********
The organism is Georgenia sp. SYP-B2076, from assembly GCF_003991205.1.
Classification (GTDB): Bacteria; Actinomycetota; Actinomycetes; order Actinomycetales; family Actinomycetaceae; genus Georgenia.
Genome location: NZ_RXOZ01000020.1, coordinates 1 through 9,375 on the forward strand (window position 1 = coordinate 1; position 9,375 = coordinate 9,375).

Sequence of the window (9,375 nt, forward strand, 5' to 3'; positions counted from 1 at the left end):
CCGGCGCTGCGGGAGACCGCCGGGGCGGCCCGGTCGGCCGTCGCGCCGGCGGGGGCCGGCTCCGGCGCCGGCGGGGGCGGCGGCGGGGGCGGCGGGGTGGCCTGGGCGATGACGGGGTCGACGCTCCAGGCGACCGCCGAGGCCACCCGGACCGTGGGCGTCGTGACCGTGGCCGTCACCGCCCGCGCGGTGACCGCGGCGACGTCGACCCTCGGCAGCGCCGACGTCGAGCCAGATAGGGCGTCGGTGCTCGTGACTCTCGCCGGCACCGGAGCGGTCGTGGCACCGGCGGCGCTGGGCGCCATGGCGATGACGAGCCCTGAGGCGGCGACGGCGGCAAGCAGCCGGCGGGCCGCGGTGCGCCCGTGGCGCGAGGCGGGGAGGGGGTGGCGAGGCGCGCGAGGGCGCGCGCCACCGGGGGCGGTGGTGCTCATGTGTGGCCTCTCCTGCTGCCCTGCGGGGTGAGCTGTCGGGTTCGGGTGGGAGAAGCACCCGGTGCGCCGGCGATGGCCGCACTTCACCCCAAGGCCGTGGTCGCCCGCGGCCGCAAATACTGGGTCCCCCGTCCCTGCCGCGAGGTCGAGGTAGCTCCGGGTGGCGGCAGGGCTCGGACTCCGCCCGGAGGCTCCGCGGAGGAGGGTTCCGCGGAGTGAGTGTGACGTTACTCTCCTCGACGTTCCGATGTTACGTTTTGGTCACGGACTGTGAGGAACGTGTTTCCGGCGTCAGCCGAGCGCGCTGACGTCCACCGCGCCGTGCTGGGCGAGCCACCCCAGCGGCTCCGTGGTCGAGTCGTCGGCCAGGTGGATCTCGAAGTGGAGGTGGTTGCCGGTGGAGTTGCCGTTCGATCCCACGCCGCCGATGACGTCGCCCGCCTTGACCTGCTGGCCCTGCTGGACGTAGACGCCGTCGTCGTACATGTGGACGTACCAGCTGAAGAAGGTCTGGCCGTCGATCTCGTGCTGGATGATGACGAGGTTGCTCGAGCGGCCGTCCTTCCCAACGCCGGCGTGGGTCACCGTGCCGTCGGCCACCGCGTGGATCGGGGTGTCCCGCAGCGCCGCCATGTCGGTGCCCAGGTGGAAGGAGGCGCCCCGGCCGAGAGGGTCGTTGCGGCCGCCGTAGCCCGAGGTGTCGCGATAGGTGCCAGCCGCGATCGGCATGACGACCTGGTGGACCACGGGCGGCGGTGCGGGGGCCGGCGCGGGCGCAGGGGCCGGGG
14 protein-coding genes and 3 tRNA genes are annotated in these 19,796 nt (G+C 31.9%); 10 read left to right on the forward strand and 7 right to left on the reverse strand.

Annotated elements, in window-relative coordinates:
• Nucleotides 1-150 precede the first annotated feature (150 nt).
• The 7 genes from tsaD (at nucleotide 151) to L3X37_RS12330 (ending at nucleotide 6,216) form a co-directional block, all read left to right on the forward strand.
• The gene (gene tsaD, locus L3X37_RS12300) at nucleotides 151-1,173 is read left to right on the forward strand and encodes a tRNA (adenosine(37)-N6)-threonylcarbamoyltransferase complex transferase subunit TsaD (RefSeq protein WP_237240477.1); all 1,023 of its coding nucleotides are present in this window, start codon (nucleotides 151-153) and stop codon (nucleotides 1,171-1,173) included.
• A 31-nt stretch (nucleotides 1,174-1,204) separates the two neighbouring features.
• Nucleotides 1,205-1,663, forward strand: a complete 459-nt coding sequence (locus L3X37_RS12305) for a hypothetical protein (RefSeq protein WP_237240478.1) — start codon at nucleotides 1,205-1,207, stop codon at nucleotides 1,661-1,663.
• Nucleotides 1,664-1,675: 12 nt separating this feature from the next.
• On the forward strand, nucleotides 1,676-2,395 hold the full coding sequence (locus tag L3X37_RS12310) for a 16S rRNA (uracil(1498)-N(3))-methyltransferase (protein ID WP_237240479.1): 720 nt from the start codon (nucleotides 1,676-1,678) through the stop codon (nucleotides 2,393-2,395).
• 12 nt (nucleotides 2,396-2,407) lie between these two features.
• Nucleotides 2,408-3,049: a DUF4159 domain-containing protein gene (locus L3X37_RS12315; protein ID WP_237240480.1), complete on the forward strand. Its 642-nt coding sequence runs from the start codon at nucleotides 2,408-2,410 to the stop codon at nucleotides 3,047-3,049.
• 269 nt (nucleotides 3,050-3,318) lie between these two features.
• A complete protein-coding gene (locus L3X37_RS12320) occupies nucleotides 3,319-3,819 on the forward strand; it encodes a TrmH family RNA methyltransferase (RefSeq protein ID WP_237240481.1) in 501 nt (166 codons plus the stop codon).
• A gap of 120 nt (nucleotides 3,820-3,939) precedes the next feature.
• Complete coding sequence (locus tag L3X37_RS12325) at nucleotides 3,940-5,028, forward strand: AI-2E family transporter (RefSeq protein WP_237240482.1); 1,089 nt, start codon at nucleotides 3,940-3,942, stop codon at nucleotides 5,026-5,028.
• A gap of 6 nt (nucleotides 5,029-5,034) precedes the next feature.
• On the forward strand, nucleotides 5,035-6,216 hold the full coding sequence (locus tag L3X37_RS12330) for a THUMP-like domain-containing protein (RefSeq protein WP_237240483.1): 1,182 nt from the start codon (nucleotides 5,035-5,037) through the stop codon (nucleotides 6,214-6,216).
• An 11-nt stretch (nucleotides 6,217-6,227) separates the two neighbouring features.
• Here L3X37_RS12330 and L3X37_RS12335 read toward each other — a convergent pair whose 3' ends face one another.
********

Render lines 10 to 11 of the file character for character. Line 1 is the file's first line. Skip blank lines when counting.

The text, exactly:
• The gene (gene tsaD, locus L3X37_RS12300) at nucleotides 151-1,173 is read left to right on the forward strand and encodes a tRNA (adenosine(37)-N6)-threonylcarbamoyltransferase complex transferase subunit TsaD (RefSeq protein WP_237240477.1); all 1,023 of its coding nucleotides are present in this window, start codon (nucleotides 151-153) and stop codon (nucleotides 1,171-1,173) included.
• A 31-nt stretch (nucleotides 1,174-1,204) separates the two neighbouring features.